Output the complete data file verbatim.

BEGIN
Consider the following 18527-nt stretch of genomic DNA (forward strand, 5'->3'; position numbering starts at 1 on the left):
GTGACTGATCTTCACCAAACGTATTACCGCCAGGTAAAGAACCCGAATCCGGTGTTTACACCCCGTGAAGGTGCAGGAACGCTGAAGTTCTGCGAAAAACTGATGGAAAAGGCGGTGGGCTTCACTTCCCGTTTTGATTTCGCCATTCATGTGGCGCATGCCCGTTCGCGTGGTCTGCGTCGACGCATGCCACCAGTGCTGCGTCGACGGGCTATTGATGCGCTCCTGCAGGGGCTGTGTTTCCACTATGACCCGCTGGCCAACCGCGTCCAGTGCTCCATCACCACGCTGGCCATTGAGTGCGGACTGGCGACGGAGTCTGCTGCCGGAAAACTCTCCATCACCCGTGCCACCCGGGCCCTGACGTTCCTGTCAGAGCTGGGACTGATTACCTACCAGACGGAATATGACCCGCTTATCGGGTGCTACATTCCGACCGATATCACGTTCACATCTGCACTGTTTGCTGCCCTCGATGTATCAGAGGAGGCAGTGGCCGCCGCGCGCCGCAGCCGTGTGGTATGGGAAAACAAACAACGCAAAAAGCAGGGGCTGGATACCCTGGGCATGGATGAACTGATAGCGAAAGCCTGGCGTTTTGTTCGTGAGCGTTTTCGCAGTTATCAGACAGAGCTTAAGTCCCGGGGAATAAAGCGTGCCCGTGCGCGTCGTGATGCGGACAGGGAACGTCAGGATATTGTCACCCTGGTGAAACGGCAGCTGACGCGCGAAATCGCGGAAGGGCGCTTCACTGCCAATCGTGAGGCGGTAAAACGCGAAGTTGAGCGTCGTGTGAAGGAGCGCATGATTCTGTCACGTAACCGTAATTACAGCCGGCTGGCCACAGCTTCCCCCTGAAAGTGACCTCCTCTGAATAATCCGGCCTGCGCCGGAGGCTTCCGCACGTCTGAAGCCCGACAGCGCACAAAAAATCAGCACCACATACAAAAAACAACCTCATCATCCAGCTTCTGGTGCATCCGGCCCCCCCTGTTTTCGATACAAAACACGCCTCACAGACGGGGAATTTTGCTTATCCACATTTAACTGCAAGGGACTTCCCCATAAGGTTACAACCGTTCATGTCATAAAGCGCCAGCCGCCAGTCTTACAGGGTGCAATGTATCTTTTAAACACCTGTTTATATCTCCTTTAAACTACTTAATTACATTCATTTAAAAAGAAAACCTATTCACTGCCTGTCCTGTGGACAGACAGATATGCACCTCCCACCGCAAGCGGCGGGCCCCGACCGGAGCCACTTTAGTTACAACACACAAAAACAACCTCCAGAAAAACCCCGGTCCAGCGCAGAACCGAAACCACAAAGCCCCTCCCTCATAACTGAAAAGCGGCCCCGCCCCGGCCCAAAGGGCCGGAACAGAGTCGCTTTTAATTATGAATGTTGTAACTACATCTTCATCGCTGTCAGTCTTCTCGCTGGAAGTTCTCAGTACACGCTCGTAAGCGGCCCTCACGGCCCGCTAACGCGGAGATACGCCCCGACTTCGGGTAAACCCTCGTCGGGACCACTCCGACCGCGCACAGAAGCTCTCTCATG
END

Consider the following 18527-nt stretch of genomic DNA (forward strand, 5'->3'; position numbering starts at 1 on the left):
GTGACTGATCTTCACCAAACGTATTACCGCCAGGTAAAGAACCCGAATCCGGTGTTTACACCCCGTGAAGGTGCAGGAACGCTGAAGTTCTGCGAAAAACTGATGGAAAAGGCGGTGGGCTTCACTTCCCGTTTTGATTTCGCCATTCATGTGGCGCATGCCCGTTCGCGTGGTCTGCGTCGACGCATGCCACCAGTGCTGCGTCGACGGGCTATTGATGCGCTCCTGCAGGGGCTGTGTTTCCACTATGACCCGCTGGCCAACCGCGTCCAGTGCTCCATCACCACGCTGGCCATTGAGTGCGGACTGGCGACGGAGTCTGCTGCCGGAAAACTCTCCATCACCCGTGCCACCCGGGCCCTGACGTTCCTGTCAGAGCTGGGACTGATTACCTACCAGACGGAATATGACCCGCTTATCGGGTGCTACATTCCGACCGATATCACGTTCACATCTGCACTGTTTGCTGCCCTCGATGTATCAGAGGAGGCAGTGGCCGCCGCGCGCCGCAGCCGTGTGGTATGGGAAAACAAACAACGCAAAAAGCAGGGGCTGGATACCCTGGGCATGGATGAACTGATAGCGAAAGCCTGGCGTTTTGTTCGTGAGCGTTTTCGCAGTTATCAGACAGAGCTTAAGTCCCGGGGAATAAAGCGTGCCCGTGCGCGTCGTGATGCGGACAGGGAACGTCAGGATATTGTCACCCTGGTGAAACGGCAGCTGACGCGCGAAATCGCGGAAGGGCGCTTCACTGCCAATCGTGAGGCGGTAAAACGCGAAGTTGAGCGTCGTGTGAAGGAGCGCATGATTCTGTCACGTAACCGTAATTACAGCCGGCTGGCCACAGCTTCCCCCTGAAAGTGACCTCCTCTGAATAATCCGGCCTGCGCCGGAGGCTTCCGCACGTCTGAAGCCCGACAGCGCACAAAAAATCAGCACCACATACAAAAAACAACCTCATCATCCAGCTTCTGGTGCATCCGGCCCCCCCTGTTTTCGATACAAAACACGCCTCACAGACGGGGAATTTTGCTTATCCACATTTAACTGCAAGGGACTTCCCCATAAGGTTACAACCGTTCATGTCATAAAGCGCCAGCCGCCAGTCTTACAGGGTGCAATGTATCTTTTAAACACCTGTTTATATCTCCTTTAAACTACTTAATTACATTCATTTAAAAAGAAAACCTATTCACTGCCTGTCCTGTGGACAGACAGATATGCACCTCCCACCGCAAGCGGCGGGCCCCGACCGGAGCCACTTTAGTTACAACACACAAAAACAACCTCCAGAAAAACCCCGGTCCAGCGCAGAACCGAAACCACAAAGCCCCTCCCTCATAACTGAAAAGCGGCCCCGCCCCGGCCCAAAGGGCCGGAACAGAGTCGCTTTTAATTATGAATGTTGTAACTACATCTTCATCGCTGTCAGTCTTCTCGCTGGAAGTTCTCAGTACACGCTCGTAAGCGGCCCTCACGGCCCGCTAACGCGGAGATACGCCCCGACTTCGGGTAAACCCTCGTCGGGACCACTCCGACCGCGCACAGAAGCTCTCTCATG